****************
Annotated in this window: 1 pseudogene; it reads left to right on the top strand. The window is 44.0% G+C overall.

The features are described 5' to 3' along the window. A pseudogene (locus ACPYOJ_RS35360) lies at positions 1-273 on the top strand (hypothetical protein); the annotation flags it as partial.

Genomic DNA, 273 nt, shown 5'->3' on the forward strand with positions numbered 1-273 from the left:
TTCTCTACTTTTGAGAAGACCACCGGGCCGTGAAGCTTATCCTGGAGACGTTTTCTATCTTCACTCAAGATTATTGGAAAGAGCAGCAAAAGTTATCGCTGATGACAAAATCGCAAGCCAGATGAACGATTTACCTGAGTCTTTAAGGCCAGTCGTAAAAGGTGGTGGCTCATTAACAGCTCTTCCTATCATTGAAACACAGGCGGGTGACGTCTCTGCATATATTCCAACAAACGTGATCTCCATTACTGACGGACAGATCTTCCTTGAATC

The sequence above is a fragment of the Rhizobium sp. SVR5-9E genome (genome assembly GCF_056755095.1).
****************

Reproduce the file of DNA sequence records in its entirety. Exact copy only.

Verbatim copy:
Annotated in this window: 1 pseudogene; it reads left to right on the top strand. The window is 44.0% G+C overall.

The features are described 5' to 3' along the window. A pseudogene (locus ACPYOJ_RS35360) lies at positions 1-273 on the top strand (hypothetical protein); the annotation flags it as partial.

Genomic DNA, 273 nt, shown 5'->3' on the forward strand with positions numbered 1-273 from the left:
TTCTCTACTTTTGAGAAGACCACCGGGCCGTGAAGCTTATCCTGGAGACGTTTTCTATCTTCACTCAAGATTATTGGAAAGAGCAGCAAAAGTTATCGCTGATGACAAAATCGCAAGCCAGATGAACGATTTACCTGAGTCTTTAAGGCCAGTCGTAAAAGGTGGTGGCTCATTAACAGCTCTTCCTATCATTGAAACACAGGCGGGTGACGTCTCTGCATATATTCCAACAAACGTGATCTCCATTACTGACGGACAGATCTTCCTTGAATC

The sequence above is a fragment of the Rhizobium sp. SVR5-9E genome (genome assembly GCF_056755095.1).